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Coldstream candidate advocates for environment

Simone Runyan is a mother, volunteer and biologist with roots in the community
Simone Runyan

A biologist, parent and volunteer with roots in Coldstream is looking to better serve her community.

Simone Runyan hopes to claim a seat on council in the Oct. 15 election.

“I care about this community and the people who live here. I want our community to stay wonderful and to advocate for its social, environmental, and economic needs,” said Runyan, who grew up in the community and is now raising her own family there.

She is president for the Society for the Protection of Kalamalka Lake and also a board member with the Friends of Kalamalka Lake Provincial Park, soccer coach and involved PAC member.

“I am always thinking about ways to improve systems to make them work better for people and the planet.”

In addition to protecting local water and air quality, Runyan is keen on supporting farmers, farm-gate businesses and local processing to help the community become more resilient to supply chain issues.

“I’d love to see a new Coldstream Farmers & Artisans Market. I would like to see a vibrant community that is enjoyed by families, working people and retirees of all backgrounds, with a variety of housing available, including smaller, more energy efficient, beautifully built homes.”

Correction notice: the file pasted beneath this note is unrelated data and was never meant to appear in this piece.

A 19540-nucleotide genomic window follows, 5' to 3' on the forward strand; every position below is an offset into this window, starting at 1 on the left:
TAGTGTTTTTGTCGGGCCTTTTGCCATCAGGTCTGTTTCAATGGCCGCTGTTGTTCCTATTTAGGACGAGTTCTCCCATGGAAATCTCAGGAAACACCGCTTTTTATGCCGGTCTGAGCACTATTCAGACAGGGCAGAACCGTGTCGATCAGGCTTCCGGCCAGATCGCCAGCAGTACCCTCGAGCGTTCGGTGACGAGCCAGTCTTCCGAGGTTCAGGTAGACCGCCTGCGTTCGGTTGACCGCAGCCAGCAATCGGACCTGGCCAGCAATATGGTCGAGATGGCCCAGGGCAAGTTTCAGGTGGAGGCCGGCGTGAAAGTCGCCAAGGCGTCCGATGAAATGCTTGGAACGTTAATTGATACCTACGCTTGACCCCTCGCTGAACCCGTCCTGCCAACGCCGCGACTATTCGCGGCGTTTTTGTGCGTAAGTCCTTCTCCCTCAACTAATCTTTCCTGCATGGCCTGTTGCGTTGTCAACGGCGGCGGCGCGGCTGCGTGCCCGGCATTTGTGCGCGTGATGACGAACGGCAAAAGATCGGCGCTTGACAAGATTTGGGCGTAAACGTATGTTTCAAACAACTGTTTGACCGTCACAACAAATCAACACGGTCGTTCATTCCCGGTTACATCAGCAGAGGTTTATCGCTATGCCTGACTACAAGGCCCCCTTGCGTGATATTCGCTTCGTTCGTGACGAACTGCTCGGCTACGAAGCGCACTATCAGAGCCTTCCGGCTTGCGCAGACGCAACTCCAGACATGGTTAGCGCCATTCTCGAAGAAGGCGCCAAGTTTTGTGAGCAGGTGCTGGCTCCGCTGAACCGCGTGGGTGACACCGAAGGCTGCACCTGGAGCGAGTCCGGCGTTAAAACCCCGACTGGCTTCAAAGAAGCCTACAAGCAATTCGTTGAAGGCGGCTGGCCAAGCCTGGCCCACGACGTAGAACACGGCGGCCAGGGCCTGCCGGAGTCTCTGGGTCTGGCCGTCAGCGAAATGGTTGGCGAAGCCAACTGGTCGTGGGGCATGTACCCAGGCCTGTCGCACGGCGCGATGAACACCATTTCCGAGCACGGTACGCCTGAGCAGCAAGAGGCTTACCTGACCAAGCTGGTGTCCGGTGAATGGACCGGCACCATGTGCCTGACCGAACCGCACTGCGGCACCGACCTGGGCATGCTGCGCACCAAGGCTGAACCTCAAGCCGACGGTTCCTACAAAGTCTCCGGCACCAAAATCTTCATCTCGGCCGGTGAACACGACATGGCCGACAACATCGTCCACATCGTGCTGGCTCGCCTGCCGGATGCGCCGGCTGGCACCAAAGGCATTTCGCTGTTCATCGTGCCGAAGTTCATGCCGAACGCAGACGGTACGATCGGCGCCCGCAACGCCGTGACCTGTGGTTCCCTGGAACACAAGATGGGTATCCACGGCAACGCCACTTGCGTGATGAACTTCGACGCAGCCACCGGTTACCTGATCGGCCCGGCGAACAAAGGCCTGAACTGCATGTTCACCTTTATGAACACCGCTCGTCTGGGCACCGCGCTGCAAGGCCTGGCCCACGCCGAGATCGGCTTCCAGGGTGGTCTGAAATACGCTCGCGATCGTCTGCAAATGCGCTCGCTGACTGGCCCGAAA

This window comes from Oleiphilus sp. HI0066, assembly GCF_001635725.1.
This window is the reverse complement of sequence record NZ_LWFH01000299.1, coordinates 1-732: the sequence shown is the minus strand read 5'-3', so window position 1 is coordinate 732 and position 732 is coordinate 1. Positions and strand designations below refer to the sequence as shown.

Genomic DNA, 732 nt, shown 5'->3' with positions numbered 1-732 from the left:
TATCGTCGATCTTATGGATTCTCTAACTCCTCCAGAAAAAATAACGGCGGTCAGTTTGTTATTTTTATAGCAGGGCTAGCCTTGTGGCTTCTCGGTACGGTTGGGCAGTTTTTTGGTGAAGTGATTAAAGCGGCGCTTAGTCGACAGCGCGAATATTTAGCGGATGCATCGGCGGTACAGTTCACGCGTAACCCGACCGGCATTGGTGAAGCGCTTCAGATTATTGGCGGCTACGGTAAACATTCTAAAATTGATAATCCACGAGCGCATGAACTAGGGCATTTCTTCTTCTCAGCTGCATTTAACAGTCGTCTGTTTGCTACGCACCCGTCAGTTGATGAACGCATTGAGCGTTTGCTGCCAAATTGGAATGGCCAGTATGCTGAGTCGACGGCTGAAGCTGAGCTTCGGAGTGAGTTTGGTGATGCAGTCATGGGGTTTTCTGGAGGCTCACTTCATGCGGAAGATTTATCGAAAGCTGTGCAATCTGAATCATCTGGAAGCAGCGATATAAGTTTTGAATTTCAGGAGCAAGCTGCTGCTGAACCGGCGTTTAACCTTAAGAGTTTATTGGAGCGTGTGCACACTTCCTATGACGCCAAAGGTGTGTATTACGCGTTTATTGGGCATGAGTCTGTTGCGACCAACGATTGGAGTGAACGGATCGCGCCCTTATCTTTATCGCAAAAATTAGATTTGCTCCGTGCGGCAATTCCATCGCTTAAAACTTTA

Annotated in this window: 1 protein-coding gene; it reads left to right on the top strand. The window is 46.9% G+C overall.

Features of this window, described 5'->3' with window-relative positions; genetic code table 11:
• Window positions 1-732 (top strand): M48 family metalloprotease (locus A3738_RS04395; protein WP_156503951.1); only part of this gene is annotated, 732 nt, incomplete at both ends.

She would like to see a walkway at Kal Beach and a low stone wall with flower beds to replace the current chain link fence.

Runyan says the glass plant property is ideal for clean industry, with rail transport available and hopes to see businesses there such as sustainable appliance repair, food manufacturing and sales coordination.

“As costs rise, stressing households and families, I hope we can build resilience by supporting local businesses and looking for new, green opportunities that can strengthen our community and provide jobs, but don’t harm air and water quality.

“I support the development of trails, accessible public transportation, and a shift away from fossil fuels. I am encouraged by the potential for regenerative agriculture to build soil and capture carbon. I grew up on an organic farm and I value farming and food production as important and often under-appreciated work. We are facing a biodiversity crisis globally and Coldstream can do its part to allow wildlife to persist by ensuring wildlife corridors are part of development planning and promoting the retention of hedgerows and green spaces. Core areas within protected areas are needed for large mammals such as coyotes and bears to have secure den sites.”

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Jennifer Smith

About the Author: Jennifer Smith

Vernon has always been my home, and I've been working at The Morning Star since 2004.
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